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    Sydney Adventist School defy NAPLAN struggles elsewhere

    24 August 2023

    Sydney Adventist School credits explicit teaching with helping to change its NAPLAN results.(ABC News: Marcus Stimson)


    Nasya Hassan is a skilled classroom operator.

    She’s undaunted by having 34 year 1 students in her class, and is also teaching them how to read and write — skills that will stay with them for life.

    Ms Hassan is a teacher at Auburn’s Sydney Adventist School, in the city’s west, where staff have been trained to focus on direct, explicit instruction informed by the latest science on the way kids’ brains work.

    “We teach phonics explicitly. We teach the kids what sounds look like, what the sounds are and how to decode words,” she says.

    The school’s education model also emphasises strong classroom management, with teachers aiming to engage the entire class in a task every two minutes.

    Principal Danyel Efstratiou says that has minimised the classroom disruption derailing many other schools across the country.

    “It’s really different because all students are involved. Other methods might just pick one student or two but this one requires all of them to be actively involved in their learning,” Ms Efstratiou says.

    The teaching style is a sharp contrast with the student-directed learning popular on university campuses where teachers themselves are educated.

    “There’s a place for that, definitely. But with literacy and numeracy, kids need to know the basic skills,” Ms Efstratiou says.

    “They need to know how to read and write, and teaching them explicitly and showing them ‘this is how you need to do it’ helps them”.


    Nasya Hassan is a teacher at Sydney Adventist School, where NAPLAN results have seen a big turnaround.(ABC News: Marcus Stimson)

    Bucking the trend

    These methods are what Ms Hassan and Ms Efstratiou credit as helping the school turn around its NAPLAN results, which are now well above average in numeracy and literacy.

    The 2023 NAPLAN results were released on Wednesday and showed one in three school students across Australia failed to meet minimum numeracy and literacy expectations.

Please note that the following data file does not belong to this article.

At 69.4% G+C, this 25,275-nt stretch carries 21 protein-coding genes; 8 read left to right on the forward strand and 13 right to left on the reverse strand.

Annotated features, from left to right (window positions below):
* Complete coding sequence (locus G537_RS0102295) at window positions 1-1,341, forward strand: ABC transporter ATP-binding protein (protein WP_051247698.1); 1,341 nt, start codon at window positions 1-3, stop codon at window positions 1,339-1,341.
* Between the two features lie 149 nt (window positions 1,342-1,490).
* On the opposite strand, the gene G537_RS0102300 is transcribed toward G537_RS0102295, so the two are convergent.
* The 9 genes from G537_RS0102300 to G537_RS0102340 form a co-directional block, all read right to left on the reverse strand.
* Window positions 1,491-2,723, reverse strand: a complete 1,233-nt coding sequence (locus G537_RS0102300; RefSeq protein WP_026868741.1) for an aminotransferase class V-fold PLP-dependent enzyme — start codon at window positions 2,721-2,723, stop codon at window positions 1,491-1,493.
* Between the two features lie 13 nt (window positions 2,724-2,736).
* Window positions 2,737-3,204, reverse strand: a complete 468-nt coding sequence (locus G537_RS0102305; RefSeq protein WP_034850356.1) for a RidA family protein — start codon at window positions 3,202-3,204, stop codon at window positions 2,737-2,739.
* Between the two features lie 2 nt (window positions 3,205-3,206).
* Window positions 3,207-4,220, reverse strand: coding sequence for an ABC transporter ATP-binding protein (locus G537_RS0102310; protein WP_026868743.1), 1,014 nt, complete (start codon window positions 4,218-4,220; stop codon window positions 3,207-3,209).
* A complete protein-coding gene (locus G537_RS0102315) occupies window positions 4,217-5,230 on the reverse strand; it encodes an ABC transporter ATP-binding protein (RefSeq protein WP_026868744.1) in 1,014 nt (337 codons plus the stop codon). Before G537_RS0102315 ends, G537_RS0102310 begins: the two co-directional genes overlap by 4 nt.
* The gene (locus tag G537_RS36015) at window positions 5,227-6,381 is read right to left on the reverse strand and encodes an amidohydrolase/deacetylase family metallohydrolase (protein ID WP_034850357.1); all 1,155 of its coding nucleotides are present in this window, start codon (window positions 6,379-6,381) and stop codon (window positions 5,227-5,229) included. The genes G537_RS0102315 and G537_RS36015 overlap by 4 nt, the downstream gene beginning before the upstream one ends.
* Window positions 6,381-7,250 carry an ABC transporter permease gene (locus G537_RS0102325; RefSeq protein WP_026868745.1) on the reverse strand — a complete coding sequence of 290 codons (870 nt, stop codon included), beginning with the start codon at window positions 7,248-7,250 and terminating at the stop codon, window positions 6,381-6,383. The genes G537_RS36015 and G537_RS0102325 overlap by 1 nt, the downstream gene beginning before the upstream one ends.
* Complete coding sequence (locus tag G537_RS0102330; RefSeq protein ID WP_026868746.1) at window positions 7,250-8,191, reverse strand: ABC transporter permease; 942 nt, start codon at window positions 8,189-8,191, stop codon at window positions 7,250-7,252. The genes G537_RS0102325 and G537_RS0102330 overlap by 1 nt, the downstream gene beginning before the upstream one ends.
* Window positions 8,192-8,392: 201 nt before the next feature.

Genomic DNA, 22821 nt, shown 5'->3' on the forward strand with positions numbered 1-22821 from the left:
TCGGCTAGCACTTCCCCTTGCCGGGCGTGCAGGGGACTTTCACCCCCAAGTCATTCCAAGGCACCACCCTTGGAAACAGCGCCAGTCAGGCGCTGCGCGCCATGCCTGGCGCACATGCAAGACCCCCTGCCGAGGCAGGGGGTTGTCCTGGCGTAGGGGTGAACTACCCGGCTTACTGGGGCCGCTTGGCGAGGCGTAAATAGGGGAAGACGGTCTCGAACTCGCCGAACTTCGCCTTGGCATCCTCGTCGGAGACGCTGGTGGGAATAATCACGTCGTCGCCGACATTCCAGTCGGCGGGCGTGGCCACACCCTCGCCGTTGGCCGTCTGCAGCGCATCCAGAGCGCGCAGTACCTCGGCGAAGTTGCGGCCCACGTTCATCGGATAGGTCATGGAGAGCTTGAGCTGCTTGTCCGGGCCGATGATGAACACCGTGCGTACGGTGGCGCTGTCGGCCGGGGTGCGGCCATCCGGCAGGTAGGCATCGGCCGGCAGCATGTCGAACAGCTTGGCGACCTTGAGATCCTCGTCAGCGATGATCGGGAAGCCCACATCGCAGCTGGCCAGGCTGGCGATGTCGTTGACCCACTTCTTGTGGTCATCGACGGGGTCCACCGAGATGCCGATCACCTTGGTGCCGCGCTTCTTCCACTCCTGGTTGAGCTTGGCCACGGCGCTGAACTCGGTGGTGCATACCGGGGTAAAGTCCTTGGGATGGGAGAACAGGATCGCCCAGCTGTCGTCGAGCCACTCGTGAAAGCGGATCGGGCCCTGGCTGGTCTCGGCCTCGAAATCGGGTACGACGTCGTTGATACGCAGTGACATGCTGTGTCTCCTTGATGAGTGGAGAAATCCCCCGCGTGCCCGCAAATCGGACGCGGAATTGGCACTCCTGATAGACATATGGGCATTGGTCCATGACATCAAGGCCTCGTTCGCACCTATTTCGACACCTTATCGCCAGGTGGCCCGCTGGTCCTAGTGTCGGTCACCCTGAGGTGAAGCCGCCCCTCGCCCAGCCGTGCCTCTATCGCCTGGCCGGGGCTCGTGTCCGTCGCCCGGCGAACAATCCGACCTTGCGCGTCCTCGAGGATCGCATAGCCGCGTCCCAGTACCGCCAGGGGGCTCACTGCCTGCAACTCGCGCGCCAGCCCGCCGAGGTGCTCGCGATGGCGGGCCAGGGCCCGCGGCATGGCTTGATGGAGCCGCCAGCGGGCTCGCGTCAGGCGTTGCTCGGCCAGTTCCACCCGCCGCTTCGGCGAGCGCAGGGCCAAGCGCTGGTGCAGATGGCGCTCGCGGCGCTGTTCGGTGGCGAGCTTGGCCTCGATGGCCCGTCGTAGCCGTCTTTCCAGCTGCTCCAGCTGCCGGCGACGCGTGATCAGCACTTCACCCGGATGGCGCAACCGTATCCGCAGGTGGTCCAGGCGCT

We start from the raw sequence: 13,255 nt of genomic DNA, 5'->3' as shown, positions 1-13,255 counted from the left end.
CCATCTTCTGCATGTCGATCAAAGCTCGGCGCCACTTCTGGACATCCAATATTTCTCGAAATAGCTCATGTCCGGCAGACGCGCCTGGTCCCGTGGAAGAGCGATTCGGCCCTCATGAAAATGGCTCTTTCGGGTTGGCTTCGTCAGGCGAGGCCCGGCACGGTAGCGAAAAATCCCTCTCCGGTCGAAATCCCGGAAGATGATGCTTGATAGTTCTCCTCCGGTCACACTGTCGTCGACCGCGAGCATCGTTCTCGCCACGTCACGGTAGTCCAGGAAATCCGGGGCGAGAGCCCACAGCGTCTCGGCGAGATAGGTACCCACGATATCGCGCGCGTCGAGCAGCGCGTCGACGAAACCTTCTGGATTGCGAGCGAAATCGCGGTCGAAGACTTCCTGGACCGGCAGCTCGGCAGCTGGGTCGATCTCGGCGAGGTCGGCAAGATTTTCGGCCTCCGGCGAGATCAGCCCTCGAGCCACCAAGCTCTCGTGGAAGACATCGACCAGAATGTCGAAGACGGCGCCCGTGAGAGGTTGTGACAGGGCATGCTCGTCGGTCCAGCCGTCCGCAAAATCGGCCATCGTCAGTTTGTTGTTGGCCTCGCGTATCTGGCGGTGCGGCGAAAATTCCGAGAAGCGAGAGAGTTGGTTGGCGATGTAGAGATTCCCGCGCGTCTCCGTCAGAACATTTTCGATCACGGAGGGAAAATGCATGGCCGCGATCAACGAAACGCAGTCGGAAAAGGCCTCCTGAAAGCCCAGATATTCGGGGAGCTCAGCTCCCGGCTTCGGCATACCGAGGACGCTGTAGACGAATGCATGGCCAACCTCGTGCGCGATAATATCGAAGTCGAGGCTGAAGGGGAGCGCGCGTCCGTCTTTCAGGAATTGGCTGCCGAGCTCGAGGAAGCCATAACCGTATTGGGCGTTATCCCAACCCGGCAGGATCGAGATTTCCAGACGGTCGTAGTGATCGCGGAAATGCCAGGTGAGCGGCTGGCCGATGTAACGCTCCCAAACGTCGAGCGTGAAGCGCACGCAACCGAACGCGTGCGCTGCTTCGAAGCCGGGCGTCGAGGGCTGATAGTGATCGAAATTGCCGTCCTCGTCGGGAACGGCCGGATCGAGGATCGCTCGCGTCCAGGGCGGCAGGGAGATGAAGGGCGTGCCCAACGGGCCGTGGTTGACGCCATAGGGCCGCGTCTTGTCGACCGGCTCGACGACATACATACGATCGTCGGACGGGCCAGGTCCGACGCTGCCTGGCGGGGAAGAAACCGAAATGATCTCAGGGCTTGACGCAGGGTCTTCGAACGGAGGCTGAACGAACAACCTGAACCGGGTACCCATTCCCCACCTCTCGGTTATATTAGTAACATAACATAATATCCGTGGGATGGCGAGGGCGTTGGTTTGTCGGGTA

This year’s results — the first to be assessed under a tougher, revamped set of criteria — also showed one in 10 students are so far behind they need additional support, and kids from lower socio-economic areas continued to lag behind their peers.

    That makes Sydney Adventist’s NAPLAN scores even more impressive — the school has a much higher-than-average number of students in the lowest socio-educational bands, with 42 per cent of students in the bottom quarter.

    It’s also bucking the national trend of boys performing poorly against girls in literacy, as two-thirds of its students are male.

    Ms Efstratiou says the more explicit model of teaching was initially going to be just for kindergarten to year 2 classes, but its success saw the method expanded to the rest of the school.

    “The teachers have been working really hard in the classroom and just using different engagement strategies, checking that the kids are really understanding what they’re learning and having them involved in their learning as well,” she says.

    “We did a lot of instructional coaching actually where we would demonstrate and model how we wanted the teachers to be teaching the kids, explicitly.”

    Principal Danyel Efstratiou says the school’s education model has been a gamechanger.(ABC News: Marcus Stimson)

    A blueprint to follow?

    Experts say this teaching style is one way to fix poor NAPLAN results.

    Despite significant investments in all schooling systems, Australian students have been sliding down global rankings in literacy and numeracy.

    Glenn Fahey, the education director at the Centre for Independent Studies think tank, says that points to poor NAPLAN results being down to a teaching problem.

    “Unfortunately for so many teachers, they’ve not been given the skills they need to be effective,” he says.

    “That’s a huge injustice to thousands of graduating teachers every year who only get half of the tools that they need.”

    The Australian Education Research Organisation, Australia’s independent education evidence body, says explicit instruction is a “tried and tested practice”.

    “Explicit teaching is a set of practices that seems simplistic but are actually sophisticated techniques that are backed by educational science,” Mr Fahey says.

    Federal Education Minister Jason Clare recently gave universities two years to overhaul teaching degrees, and wants to see them start training teachers in the practices that helped Sydney Adventist School improve their NAPLAN scores.

    “Lots of teachers will tell you that when they first started they didn’t feel like they had all the skills that they needed to teach a child to read or write, to manage a disruptive classroom,” Mr Clare told the ABC this week.

    “So we need to fix that.”

    Ms Hassan says explicit teaching was skimmed over during her university training and agrees teaching degrees need to change.

    “We need to do a lot more practical work at unis. It needs to be a lot more hands-on, if possible.”

    Changing teaching practices certainly helped at Sydney Adventist School — and a more explicit approach is something they wholeheartedly recommend.

    “It’s been a great journey that we’ve been on, and it’s been great to see the kids really respond to the teaching practices that we’ve put in place over the last few years,” Ms Efstratiou says.


    By national education and parenting reporter Conor Duffy and the Specialist Reporting Team’s Evan Young

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